10 newborns with 'bubble boy' immune disease cured with gene therapy

10 newborns with 'bubble boy' immune disease cured with gene therapy
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A group of newborns with a rare immune disease known as "bubble boy" have been cured using gene therapy, researchers revealed Wednesday.

Ten babies with severe combined immunodeficiency disease (SCID)–essentially born without a functioning immune system–were treated with a new gene therapy that uses the HIV virus, according to the Washington Post.

Scientists from St. Jude Children’s Research Hospital and UCSF Benioff Children’s Hospital found that the new treatment completely rid the babies of the genetic disorder with no side effects.

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The rare genetic condition, which earned its nickname because those affected need to be kept in sterile environments, affects about 1 in 200,000 babies, primarily boys, according to the Associated Press. Those with the disease rarely survive past their first birthdays.

Ewelina Mamcarz, one of the study leaders, told the AP that "the children are cured."

"They came to us as little infants, some of them as young as 2 months, with severe infections," she said. "Now they are home, living normal lives, attending daycare."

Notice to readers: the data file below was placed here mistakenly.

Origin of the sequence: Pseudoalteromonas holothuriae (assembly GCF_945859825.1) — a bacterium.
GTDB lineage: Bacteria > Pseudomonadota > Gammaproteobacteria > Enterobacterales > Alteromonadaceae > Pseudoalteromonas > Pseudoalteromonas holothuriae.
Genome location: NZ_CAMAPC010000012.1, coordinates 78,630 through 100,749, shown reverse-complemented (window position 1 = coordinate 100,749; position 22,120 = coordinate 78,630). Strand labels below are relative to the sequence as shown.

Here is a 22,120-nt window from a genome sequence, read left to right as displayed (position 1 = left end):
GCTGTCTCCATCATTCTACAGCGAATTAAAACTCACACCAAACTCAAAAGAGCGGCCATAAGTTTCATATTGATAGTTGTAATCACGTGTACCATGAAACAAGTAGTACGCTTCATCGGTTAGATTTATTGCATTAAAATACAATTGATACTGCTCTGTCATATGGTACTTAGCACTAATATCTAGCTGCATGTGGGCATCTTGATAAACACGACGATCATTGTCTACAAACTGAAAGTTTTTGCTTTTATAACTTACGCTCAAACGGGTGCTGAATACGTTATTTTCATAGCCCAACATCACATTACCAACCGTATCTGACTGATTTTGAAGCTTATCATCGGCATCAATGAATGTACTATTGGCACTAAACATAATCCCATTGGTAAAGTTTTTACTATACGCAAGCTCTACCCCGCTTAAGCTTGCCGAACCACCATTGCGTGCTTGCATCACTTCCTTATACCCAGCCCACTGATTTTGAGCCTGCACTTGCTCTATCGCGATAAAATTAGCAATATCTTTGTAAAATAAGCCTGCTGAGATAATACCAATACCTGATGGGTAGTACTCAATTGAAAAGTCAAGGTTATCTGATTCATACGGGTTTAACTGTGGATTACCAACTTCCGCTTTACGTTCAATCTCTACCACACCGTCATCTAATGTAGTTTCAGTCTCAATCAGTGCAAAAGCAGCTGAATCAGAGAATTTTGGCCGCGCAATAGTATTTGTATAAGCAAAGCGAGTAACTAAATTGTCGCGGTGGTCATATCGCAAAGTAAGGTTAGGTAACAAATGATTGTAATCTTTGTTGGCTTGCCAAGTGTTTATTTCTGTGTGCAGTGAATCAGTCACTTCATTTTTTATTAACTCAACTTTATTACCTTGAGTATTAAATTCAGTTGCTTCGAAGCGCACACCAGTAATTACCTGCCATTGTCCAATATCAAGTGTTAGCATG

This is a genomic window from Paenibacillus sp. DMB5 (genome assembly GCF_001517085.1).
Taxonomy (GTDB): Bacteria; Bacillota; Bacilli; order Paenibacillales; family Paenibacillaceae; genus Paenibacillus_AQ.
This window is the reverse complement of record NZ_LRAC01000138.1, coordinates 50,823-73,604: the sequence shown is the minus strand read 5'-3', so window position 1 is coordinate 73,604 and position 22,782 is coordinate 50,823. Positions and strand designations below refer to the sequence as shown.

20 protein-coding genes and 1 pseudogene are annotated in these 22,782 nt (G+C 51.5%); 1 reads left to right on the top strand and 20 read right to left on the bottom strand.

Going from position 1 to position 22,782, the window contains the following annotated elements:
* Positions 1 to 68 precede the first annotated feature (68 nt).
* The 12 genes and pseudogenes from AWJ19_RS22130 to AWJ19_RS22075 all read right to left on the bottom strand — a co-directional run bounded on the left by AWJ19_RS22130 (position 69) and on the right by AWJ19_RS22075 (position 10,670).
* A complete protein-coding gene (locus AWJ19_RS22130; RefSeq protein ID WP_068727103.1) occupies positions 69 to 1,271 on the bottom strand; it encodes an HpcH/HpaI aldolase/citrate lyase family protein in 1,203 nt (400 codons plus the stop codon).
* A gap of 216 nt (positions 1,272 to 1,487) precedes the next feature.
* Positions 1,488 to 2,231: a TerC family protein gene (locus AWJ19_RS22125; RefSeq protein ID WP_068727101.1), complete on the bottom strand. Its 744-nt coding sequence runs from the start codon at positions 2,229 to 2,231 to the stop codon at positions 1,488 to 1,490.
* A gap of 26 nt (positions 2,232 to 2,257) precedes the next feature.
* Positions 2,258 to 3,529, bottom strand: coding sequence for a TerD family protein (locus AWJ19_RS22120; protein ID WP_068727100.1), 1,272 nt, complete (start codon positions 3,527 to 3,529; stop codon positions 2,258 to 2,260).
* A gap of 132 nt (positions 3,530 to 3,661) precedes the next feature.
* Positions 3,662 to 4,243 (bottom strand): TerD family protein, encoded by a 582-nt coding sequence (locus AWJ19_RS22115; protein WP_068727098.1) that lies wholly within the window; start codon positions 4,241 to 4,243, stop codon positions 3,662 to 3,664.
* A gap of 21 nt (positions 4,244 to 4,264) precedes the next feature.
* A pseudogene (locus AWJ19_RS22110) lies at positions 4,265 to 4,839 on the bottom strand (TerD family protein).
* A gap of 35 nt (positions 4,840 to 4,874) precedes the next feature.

A previous attempt to use gene therapy on the disease was cancelled in 2003 after it was found to result in some patients developing leukemia.

Experts say the treatment unveiled Wednesday does not appear have those kinds of side effects, and could be used to find cures for an array of other diseases.

“It’s a game changer,” Jennifer Hemall, a pediatric immunologist at Children’s Hospital of Philadelphia who was not involved in the study, told the Post.

“For immunologists following this disease, gene therapy has always been out there as the hope of the future. It’s exciting to see this wave of treatments actually becoming a reality.”

Other treatments, such as bone marrow transplants, are risky and difficult to obtain, according to reports.